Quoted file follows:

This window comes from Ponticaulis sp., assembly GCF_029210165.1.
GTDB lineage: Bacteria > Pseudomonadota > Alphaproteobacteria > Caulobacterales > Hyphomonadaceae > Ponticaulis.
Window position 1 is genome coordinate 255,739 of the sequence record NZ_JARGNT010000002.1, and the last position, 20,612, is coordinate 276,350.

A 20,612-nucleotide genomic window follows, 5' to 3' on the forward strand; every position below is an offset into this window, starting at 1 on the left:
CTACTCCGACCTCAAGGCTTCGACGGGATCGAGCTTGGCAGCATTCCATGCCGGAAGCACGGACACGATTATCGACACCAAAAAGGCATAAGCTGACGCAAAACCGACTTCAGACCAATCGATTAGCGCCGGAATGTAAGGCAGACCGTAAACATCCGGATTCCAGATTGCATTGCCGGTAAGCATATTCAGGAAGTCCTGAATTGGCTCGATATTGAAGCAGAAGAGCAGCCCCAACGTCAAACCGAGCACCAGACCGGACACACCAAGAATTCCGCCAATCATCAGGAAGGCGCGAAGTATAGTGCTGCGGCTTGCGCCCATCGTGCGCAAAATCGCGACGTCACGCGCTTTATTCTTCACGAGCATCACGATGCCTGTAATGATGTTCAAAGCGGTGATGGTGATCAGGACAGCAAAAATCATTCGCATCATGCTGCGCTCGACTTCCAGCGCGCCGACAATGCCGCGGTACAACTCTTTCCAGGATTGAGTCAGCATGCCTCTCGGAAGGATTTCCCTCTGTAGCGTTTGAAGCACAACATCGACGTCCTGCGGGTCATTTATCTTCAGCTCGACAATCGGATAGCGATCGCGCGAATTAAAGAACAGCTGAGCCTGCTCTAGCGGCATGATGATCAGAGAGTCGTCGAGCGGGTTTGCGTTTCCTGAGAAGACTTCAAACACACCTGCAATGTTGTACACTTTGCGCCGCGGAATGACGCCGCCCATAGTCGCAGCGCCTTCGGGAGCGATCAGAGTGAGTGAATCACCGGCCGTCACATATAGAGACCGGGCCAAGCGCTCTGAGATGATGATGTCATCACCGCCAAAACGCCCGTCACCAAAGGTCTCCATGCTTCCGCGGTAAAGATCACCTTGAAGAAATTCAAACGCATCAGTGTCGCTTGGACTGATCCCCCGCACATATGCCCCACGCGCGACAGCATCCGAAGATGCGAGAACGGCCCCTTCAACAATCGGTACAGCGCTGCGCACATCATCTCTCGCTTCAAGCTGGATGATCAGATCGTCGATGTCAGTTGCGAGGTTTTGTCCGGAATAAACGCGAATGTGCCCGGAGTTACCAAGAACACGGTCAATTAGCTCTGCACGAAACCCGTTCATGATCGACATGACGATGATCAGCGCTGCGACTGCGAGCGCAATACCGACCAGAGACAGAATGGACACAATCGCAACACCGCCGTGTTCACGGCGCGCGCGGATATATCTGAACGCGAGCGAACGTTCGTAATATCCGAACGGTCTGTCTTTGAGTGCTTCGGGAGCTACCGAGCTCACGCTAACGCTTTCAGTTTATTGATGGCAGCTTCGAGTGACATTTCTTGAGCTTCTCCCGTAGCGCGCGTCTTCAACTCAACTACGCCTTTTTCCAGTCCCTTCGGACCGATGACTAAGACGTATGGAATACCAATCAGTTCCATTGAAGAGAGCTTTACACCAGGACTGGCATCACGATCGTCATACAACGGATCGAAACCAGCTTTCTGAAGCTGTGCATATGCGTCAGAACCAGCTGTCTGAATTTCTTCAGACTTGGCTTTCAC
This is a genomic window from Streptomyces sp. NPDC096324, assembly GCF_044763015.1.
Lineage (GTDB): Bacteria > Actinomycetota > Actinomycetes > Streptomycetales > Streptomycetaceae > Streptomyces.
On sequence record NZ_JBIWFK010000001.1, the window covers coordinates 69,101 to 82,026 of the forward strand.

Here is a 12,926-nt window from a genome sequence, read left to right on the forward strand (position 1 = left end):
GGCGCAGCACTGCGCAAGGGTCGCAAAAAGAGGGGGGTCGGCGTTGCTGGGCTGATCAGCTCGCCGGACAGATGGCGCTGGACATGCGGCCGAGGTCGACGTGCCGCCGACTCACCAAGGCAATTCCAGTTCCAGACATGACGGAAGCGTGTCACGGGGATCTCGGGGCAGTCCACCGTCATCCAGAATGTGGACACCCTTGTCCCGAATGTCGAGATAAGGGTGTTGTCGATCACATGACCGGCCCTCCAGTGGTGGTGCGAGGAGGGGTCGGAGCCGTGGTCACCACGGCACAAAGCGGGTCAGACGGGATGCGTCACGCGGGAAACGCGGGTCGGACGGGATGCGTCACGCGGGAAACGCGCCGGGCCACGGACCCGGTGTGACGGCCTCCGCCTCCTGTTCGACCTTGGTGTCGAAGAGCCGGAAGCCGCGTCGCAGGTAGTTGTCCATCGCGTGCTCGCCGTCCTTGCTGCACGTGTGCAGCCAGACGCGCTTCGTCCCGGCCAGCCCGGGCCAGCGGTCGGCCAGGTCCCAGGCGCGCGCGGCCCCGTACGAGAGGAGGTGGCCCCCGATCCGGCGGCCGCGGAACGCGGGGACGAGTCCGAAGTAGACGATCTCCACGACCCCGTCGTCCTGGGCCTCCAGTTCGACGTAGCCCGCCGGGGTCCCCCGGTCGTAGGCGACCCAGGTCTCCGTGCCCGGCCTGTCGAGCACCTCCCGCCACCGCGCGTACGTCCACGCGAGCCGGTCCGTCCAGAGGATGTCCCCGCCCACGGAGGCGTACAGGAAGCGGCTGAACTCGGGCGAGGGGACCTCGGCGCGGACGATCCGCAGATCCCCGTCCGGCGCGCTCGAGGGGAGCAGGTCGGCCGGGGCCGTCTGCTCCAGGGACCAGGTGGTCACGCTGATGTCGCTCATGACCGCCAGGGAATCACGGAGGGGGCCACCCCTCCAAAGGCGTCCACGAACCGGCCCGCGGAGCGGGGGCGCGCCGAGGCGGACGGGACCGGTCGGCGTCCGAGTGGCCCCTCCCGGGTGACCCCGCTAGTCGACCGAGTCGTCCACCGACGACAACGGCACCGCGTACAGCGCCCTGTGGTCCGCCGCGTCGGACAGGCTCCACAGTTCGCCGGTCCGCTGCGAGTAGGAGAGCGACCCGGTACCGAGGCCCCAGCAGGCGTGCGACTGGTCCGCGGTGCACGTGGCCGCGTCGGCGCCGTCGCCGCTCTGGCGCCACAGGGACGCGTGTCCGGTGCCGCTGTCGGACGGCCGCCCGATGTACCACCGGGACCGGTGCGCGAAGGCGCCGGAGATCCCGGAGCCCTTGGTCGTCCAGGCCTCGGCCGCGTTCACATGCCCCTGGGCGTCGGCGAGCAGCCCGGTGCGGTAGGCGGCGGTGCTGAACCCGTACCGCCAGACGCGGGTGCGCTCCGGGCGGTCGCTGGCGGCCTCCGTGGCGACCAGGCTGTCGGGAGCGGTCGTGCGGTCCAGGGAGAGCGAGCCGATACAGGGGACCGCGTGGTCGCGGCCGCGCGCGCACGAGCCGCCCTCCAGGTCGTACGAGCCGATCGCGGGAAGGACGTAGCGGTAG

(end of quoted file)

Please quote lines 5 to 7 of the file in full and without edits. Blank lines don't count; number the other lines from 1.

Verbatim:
CTACTCCGACCTCAAGGCTTCGACGGGATCGAGCTTGGCAGCATTCCATGCCGGAAGCACGGACACGATTATCGACACCAAAAAGGCATAAGCTGACGCAAAACCGACTTCAGACCAATCGATTAGCGCCGGAATGTAAGGCAGACCGTAAACATCCGGATTCCAGATTGCATTGCCGGTAAGCATATTCAGGAAGTCCTGAATTGGCTCGATATTGAAGCAGAAGAGCAGCCCCAACGTCAAACCGAGCACCAGACCGGACACACCAAGAATTCCGCCAATCATCAGGAAGGCGCGAAGTATAGTGCTGCGGCTTGCGCCCATCGTGCGCAAAATCGCGACGTCACGCGCTTTATTCTTCACGAGCATCACGATGCCTGTAATGATGTTCAAAGCGGTGATGGTGATCAGGACAGCAAAAATCATTCGCATCATGCTGCGCTCGACTTCCAGCGCGCCGACAATGCCGCGGTACAACTCTTTCCAGGATTGAGTCAGCATGCCTCTCGGAAGGATTTCCCTCTGTAGCGTTTGAAGCACAACATCGACGTCCTGCGGGTCATTTATCTTCAGCTCGACAATCGGATAGCGATCGCGCGAATTAAAGAACAGCTGAGCCTGCTCTAGCGGCATGATGATCAGAGAGTCGTCGAGCGGGTTTGCGTTTCCTGAGAAGACTTCAAACACACCTGCAATGTTGTACACTTTGCGCCGCGGAATGACGCCGCCCATAGTCGCAGCGCCTTCGGGAGCGATCAGAGTGAGTGAATCACCGGCCGTCACATATAGAGACCGGGCCAAGCGCTCTGAGATGATGATGTCATCACCGCCAAAACGCCCGTCACCAAAGGTCTCCATGCTTCCGCGGTAAAGATCACCTTGAAGAAATTCAAACGCATCAGTGTCGCTTGGACTGATCCCCCGCACATATGCCCCACGCGCGACAGCATCCGAAGATGCGAGAACGGCCCCTTCAACAATCGGTACAGCGCTGCGCACATCATCTCTCGCTTCAAGCTGGATGATCAGATCGTCGATGTCAGTTGCGAGGTTTTGTCCGGAATAAACGCGAATGTGCCCGGAGTTACCAAGAACACGGTCAATTAGCTCTGCACGAAACCCGTTCATGATCGACATGACGATGATCAGCGCTGCGACTGCGAGCGCAATACCGACCAGAGACAGAATGGACACAATCGCAACACCGCCGTGTTCACGGCGCGCGCGGATATATCTGAACGCGAGCGAACGTTCGTAATATCCGAACGGTCTGTCTTTGAGTGCTTCGGGAGCTACCGAGCTCACGCTAACGCTTTCAGTTTATTGATGGCAGCTTCGAGTGACATTTCTTGAGCTTCTCCCGTAGCGCGCGTCTTCAACTCAACTACGCCTTTTTCCAGTCCCTTCGGACCGATGACTAAGACGTATGGAATACCAATCAGTTCCATTGAAGAGAGCTTTACACCAGGACTGGCATCACGATCGTCATACAACGGATCGAAACCAGCTTTCTGAAGCTGTGCATATGCGTCAGAACCAGCTGTCTGAATTTCTTCAGACTTGGCTTTCAC
This is a genomic window from Streptomyces sp. NPDC096324, assembly GCF_044763015.1.
Lineage (GTDB): Bacteria > Actinomycetota > Actinomycetes > Streptomycetales > Streptomycetaceae > Streptomyces.